Reciprocating Saws

With big names like Hikoki, Dewalt Bosch and more, the range of reciprocating saws from the Cromwell range of power tools provides you with a large variety op tooling solutions for your chosen application.

What are reciprocating saws?

Reciprocating saws, often referred to as recip saws and occasionally sabre saws are power tools with a cutting face that moves in a backward and forward motion. They are designed primarily for demolition jobs such as cutting out holes for windows and doors, cutting through joists and can be fitted with blades specialised for use with metal, wood and plasterboard.

Why reciprocating saws?

Cutting out holes and replacing fittings for windows and doors can take a great deal of time and effort. A reciprocating saw can massively reduce the time and labour involved. Unlike other demolition tools like sledgehammers and crowbars, they can give a great amount of precision and give a cleaner finish.

How do reciprocating saws work?

Reciprocating saws operate much like a jigsaw moving in a backwards and forwards motion rapidly to achieve the cut. There are many different types of reciprocating saws each with their own different applications, yet they all use the same cutting motion, either electrically powered or powered by an air compressor.

Types of reciprocating saws

• Corded - These types of reciprocating saws plug into an electrical mains socket powering the motor driving the blade.

•Cordless - These types of saws relay on a battery pack for power, they function in much the same way as a corded saw but with the freedom of movement that an electrical cord otherwise restricts.

•Pneumatic - These saws function on an air compressor and as a result don't require the use of a motor. They are however, bulkier which makes portability more awkward.

•Compact/Mini - As the name suggests these are smaller versions of cordless saws that are ideal as single-handed tools making them great for use in tight spaces.

Considerations when choosing a reciprocating saw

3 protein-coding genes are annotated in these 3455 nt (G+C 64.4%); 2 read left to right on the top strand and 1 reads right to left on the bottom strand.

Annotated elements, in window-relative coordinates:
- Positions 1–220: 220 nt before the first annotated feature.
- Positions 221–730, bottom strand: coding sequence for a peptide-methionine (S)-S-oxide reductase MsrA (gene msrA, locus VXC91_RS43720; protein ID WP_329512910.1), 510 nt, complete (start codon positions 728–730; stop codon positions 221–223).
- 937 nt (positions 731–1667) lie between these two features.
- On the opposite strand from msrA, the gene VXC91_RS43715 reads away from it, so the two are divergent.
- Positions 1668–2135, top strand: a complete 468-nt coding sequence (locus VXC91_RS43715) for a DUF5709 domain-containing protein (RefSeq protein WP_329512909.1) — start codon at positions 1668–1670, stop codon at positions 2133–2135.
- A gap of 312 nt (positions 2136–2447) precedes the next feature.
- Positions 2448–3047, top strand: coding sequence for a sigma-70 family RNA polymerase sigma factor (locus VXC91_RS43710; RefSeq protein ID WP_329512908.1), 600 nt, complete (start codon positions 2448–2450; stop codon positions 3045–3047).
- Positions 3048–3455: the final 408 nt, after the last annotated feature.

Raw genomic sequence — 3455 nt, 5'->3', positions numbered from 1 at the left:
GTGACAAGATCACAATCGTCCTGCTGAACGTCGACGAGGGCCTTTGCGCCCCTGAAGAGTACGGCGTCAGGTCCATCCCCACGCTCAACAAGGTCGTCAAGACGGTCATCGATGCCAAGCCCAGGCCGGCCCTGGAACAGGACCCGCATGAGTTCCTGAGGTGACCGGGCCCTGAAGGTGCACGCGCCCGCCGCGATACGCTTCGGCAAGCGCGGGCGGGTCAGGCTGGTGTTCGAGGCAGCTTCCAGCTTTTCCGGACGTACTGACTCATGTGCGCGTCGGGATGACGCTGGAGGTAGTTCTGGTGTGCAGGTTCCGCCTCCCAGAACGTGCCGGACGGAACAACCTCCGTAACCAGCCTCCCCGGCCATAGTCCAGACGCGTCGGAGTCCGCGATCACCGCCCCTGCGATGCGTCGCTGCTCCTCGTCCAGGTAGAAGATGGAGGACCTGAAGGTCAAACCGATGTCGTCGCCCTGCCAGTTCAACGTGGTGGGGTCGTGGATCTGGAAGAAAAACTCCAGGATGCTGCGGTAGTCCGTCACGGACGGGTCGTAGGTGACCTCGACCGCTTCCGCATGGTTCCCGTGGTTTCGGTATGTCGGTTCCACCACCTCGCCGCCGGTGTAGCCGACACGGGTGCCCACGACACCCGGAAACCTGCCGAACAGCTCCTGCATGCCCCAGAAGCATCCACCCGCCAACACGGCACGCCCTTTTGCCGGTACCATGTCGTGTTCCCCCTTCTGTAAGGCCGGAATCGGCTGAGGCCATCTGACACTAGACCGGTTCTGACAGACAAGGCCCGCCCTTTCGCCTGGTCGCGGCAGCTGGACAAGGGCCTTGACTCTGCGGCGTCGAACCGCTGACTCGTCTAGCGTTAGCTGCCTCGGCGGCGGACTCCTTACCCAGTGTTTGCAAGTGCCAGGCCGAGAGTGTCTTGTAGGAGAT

•Space requirements - The available space in the work environment can be a big determining factor in the choice of saw to use. In tight spaces a compact saw would be ideal as it is much less bulky and can be operated with a singe hand. In more open spaces and for heavier jobs a full size electrical or pneumatic saw would fare better.

•Corded or cordless? - Much like space requirements, this will depend on where you plan to use the saw regularly. If in a single room a cord would be substantial, however for jobs that require movement around size frequently cordless would be the better option. Cordless saws also don't run the risk of you accidentally slicing through the cable.

•Blade types - The choice of blade depends entirely on the material you will be cutting. Saws can be fitted with blades suitable for cutting metal, wood, and plasterboard.


What are the advantages of a reciprocating saw?

There are several key advantages to owning a reciprocating saw. Portability, their hand-held design allows them to be used virtually anywhere there is a power supply. They have the option for variable speeds and orbital action. They are highly versatile and can be used in multiple cutting applications, they also feature an improved stroke depth for easier cutting.

What safety precautions should I take when using a reciprocating saw?

As with all cutting tools, PPE including gloves and eyewear is highly recommended to reduce the risk of serious injury. When operating at height a cordless saw is advised especially when working on a ladder. Those working at height should also be mindful of kickback which can occur when pulling the blade out of your cut while the blade's still moving, this can launch the saw backwards towards you at force so if working on a ladder this can cause you to be knocked backwards.